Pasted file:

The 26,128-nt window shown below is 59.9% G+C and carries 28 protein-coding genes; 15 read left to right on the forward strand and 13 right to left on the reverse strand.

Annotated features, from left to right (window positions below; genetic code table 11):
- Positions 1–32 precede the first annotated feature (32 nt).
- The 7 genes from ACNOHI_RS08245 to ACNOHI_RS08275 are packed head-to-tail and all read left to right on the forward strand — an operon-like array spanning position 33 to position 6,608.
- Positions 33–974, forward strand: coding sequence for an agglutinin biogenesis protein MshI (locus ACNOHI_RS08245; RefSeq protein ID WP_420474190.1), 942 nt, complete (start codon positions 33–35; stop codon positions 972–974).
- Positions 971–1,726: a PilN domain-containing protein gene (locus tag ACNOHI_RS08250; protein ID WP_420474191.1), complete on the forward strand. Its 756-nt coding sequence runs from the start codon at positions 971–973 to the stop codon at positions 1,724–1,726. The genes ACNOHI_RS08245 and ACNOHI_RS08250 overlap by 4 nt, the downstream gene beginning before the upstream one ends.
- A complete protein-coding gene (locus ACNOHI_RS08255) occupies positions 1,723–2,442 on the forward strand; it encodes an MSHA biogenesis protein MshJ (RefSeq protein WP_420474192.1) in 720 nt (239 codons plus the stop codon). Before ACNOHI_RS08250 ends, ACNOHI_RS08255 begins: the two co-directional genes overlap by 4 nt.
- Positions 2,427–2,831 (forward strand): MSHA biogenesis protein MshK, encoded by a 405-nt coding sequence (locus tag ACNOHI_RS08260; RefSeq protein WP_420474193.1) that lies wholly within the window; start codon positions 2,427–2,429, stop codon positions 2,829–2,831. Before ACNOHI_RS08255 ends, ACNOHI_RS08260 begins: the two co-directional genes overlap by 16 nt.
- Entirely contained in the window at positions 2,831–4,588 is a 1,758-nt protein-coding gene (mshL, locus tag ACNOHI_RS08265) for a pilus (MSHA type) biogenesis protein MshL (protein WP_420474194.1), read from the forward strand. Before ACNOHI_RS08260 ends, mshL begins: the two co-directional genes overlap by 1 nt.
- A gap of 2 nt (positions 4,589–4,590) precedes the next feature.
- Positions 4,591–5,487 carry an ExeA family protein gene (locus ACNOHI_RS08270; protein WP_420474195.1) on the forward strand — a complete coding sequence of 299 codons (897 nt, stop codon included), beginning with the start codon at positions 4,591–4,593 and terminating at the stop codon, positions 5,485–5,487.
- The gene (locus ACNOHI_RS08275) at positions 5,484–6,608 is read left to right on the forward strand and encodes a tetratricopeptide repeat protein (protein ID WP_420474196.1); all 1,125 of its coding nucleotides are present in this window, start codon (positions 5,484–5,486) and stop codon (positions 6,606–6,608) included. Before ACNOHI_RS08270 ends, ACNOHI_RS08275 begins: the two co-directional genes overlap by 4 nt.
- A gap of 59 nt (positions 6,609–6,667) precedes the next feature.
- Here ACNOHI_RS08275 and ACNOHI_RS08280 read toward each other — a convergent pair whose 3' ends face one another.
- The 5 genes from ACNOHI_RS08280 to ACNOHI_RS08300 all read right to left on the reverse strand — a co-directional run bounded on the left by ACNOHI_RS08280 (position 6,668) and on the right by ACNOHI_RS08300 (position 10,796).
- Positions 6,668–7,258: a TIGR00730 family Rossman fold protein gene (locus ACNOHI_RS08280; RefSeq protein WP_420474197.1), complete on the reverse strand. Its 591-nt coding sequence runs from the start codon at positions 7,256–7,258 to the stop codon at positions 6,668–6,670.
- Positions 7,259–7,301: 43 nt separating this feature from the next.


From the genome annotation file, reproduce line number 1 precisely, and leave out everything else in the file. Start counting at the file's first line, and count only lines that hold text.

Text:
The 26,128-nt window shown below is 59.9% G+C and carries 28 protein-coding genes; 15 read left to right on the forward strand and 13 right to left on the reverse strand.